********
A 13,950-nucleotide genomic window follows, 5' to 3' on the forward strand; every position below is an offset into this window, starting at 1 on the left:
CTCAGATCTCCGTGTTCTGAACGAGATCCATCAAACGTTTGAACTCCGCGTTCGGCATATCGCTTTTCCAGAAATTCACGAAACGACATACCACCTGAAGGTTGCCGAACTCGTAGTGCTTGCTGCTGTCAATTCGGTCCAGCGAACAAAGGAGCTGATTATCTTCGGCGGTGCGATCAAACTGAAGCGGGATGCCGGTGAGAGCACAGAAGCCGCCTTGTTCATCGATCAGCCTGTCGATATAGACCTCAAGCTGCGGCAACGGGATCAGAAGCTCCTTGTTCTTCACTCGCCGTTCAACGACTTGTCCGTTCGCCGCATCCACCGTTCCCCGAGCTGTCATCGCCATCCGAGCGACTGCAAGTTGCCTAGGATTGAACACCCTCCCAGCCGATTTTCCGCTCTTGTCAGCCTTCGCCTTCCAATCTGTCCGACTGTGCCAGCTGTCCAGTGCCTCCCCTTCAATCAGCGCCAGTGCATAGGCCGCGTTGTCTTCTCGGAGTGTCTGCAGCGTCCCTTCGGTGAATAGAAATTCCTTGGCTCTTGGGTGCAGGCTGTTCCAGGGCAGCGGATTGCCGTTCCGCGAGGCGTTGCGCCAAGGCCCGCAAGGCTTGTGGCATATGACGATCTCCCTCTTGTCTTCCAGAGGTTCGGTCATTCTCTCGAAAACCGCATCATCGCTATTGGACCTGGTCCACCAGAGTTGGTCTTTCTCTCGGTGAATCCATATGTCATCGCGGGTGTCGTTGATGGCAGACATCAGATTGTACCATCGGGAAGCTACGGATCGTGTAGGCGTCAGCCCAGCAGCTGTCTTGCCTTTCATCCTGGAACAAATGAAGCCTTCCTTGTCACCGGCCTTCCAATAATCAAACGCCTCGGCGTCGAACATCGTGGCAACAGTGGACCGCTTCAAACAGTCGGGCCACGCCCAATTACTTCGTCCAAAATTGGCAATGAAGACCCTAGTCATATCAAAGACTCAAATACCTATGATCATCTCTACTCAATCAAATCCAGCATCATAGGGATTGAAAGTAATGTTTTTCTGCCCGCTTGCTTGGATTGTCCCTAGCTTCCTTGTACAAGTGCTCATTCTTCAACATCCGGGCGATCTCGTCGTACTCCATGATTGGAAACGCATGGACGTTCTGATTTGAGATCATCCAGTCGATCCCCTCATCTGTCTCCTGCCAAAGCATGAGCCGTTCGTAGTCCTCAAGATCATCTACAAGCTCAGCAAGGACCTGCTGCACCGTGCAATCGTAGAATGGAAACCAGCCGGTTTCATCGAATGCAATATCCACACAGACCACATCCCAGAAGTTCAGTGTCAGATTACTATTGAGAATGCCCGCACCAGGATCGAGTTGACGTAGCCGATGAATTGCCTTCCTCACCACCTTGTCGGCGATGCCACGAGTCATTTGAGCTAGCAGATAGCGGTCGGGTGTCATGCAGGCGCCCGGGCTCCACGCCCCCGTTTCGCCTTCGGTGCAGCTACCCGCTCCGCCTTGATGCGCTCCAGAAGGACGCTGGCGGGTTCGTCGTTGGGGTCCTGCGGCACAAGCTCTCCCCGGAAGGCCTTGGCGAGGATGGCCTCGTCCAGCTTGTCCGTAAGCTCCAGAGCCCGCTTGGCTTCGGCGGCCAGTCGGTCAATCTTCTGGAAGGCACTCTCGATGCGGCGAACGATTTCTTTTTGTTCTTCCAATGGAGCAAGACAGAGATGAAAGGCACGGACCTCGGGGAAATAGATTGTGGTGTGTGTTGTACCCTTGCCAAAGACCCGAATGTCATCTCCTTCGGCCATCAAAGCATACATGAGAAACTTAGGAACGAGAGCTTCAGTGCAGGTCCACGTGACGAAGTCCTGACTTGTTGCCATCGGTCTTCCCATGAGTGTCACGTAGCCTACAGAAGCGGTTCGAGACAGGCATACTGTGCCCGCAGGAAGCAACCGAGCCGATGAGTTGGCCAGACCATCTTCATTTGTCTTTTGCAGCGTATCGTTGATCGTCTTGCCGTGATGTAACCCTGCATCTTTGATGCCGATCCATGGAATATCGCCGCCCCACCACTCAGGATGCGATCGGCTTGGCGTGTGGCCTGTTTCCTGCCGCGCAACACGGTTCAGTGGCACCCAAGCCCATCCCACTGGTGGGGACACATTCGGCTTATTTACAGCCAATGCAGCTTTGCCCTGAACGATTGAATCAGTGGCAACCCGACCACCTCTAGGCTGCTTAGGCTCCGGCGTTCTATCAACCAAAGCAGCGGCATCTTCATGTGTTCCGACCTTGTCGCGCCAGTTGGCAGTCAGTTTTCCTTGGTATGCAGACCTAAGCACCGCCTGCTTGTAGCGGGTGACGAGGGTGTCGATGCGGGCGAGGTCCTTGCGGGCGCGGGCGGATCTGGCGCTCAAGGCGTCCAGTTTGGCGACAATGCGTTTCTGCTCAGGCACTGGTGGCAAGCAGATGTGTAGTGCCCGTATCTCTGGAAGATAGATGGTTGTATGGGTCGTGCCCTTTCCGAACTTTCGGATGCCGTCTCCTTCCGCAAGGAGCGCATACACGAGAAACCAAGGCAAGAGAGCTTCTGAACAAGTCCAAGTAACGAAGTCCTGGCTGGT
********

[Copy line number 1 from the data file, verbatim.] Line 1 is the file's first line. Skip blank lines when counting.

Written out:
A 13,950-nucleotide genomic window follows, 5' to 3' on the forward strand; every position below is an offset into this window, starting at 1 on the left: